First published in PosAbility Magazine October/November 2018

In a world where keyboard warriors are seemingly allowed to run amok on the internet with no regard for those on the end of vile and debilitating messages, one national broadcaster is taking a stand.

Writing an abusive or nasty comment online is one thing, but specifically seeking out one person and directly contacting them with horrible abuse for the world to see is a blatant level of bullying that is difficult to comprehend. Knowing that bullies strike out of insecurity isn’t enough in holding them to account.

Enter Channel 4.

The broadcaster is widely known and regarded for its work in ensuring, promoting and championing diversity, not just within the disabled community but across the board. From their coverage of the Paralympic Games since London 2012 to their flagship live Friday night offering The Last Leg, Channel 4 has led the way. As part of their Rio 2016 campaign, they partnered with Maltesers to run a series of adverts employing disabled actors telling tales of how their disability has landed them in awkward, but funny situations.

The plight of those targeted by online bullies, dubbed trolls, has been well documented by both victims and shocked onlookers. One activist who, sadly, is no stranger to the darker side of the internet is PosAbility columnist Sam Renke.

Sam was one of the stars of the highly publicised and exciting Maltesers campaign encouraging people to “look on the light side of disability” – a nod to the sweet’s “the lighter way to enjoy chocolate” slogan. But while it received high acclaim from activists, TV critics and the wider – more sensible – public, it also drew out the worst that the internet had to offer.

Sam herself publicly shamed those who took senseless and cowardly swipes from behind their screens after at her in a 2016 Huffington Post blog. In her post, she recounts the experience of discovering trolls had mercilessly targeted her personal Twitter account and recalls how the needless abuse affected her.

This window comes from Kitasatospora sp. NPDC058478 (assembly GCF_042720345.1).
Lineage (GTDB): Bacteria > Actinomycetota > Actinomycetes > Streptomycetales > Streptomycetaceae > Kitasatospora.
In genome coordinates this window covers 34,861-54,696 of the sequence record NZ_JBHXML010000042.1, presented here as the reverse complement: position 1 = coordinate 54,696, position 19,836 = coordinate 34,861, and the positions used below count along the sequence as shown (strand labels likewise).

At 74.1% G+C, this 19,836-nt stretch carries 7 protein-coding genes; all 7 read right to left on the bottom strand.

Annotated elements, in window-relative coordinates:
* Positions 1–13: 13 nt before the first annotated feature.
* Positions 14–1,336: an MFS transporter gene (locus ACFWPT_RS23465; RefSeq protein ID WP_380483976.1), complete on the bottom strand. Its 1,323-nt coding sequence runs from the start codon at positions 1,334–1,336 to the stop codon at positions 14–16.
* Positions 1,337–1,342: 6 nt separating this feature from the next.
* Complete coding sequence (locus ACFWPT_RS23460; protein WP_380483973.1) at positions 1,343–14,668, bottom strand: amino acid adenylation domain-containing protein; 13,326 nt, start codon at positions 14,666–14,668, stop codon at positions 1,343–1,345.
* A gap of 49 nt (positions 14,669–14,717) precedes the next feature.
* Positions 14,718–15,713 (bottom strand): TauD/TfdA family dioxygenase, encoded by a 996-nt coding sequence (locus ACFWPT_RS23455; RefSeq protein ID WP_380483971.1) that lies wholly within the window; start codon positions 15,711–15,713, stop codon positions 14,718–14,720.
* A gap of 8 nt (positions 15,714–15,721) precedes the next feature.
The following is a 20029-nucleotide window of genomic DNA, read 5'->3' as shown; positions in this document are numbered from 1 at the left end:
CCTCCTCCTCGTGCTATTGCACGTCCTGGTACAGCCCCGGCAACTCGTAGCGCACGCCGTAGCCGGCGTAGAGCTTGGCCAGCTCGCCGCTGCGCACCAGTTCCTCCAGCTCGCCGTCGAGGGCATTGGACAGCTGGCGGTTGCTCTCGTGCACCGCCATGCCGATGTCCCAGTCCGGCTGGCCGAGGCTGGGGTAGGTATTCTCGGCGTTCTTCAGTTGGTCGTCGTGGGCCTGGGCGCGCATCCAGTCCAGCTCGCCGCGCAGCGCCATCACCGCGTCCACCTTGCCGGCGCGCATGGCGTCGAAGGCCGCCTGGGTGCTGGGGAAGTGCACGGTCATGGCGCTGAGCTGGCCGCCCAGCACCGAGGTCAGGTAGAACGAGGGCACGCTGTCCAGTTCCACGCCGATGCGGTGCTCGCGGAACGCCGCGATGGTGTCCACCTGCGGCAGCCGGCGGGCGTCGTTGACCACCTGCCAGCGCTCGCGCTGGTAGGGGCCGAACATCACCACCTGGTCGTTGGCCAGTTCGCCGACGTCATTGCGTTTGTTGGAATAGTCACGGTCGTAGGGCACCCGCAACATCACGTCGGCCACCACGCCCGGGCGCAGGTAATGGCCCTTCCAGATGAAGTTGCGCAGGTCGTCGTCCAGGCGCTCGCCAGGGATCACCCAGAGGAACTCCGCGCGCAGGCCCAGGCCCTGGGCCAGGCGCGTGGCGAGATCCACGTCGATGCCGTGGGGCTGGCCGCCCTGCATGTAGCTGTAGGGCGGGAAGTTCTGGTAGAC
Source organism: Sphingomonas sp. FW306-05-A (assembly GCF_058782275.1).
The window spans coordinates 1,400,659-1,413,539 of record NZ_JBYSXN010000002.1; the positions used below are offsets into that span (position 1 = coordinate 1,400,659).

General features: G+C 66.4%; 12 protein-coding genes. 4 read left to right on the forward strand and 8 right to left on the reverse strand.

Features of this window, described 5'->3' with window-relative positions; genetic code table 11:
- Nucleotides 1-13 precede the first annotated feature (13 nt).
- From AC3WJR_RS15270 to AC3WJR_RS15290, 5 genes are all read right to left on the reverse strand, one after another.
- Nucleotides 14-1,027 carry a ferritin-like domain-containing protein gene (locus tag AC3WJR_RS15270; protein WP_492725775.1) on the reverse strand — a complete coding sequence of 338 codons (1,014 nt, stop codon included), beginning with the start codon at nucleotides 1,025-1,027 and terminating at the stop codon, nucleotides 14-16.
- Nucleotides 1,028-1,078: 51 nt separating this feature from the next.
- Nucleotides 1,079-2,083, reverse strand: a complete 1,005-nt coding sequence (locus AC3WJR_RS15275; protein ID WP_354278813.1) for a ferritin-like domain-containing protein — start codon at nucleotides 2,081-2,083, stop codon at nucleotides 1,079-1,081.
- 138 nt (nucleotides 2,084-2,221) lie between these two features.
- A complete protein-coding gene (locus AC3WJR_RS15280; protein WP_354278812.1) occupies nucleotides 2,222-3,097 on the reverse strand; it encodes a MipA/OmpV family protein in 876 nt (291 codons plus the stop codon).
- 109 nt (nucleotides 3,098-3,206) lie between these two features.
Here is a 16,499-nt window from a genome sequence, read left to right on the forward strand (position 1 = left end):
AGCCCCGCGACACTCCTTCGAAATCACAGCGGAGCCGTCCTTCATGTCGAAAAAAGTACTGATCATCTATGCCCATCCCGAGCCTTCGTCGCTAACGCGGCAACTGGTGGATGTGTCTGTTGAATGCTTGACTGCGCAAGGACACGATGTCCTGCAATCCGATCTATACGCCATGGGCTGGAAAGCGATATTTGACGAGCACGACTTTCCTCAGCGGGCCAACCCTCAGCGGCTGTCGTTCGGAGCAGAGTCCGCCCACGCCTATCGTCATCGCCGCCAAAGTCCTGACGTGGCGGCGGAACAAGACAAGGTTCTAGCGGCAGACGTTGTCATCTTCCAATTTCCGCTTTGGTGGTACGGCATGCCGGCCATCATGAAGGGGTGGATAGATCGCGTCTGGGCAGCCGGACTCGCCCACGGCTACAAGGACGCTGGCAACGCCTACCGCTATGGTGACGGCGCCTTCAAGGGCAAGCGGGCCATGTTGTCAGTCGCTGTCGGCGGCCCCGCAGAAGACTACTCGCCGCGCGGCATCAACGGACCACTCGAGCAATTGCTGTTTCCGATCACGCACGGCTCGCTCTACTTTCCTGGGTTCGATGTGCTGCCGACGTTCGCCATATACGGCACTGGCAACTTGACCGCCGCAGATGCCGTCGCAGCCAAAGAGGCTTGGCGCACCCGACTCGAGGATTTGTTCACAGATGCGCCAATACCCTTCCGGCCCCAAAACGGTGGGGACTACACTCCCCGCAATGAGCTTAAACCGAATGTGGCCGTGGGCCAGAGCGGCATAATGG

But Channel 4’s latest offering takes back control by working with Maltesers, Nationwide and McCain’s to produce a powerful short film that uses the original adverts, hateful posts and upsetting statistics to shame those who tweet before they think. Alongside Sam is Sugar J Poet in the Nationwide advert, who was exposed to online racial abuse and a young gay couple, who came under fire from the internet’s homophobes who took umbridge to McCain’s decision to include a family setting with two men and a child.

Encouraging people to come together to shame and combat the issue using #TogetherAgainstHate, Channel 4 was widely praised for the ad break that tackles the ever-increasing issue, including Sam herself.

“Often when I mention that I was a victim of online trolls, I am met with complete disbelief,” the Malteser actor told PosAbility.

“Hate crime towards the disabled community is real. I applaud c4 for highlighting the severity of hate crime and the response I’ve received from the general public has been overwhelmingly supportive and sincere. Online bullying is real bullying and as social media plays such a prominent role in the lives of the disabled community, we need to tackle online hate head on. It’s a great first step and although it was a personal challenge to leave myself so open and vulnerable in the campaign, I certainly do not regret being part of it,” she added.

While trolls won’t return to under their bridges over night, and with the rising significance of an online presence in the social lives of disabled people, it doesn’t hurt to remind each other to not engage with those seeking quick satisfaction, but support and raise each other up and create the safe and enjoyable space social media was intended to be.

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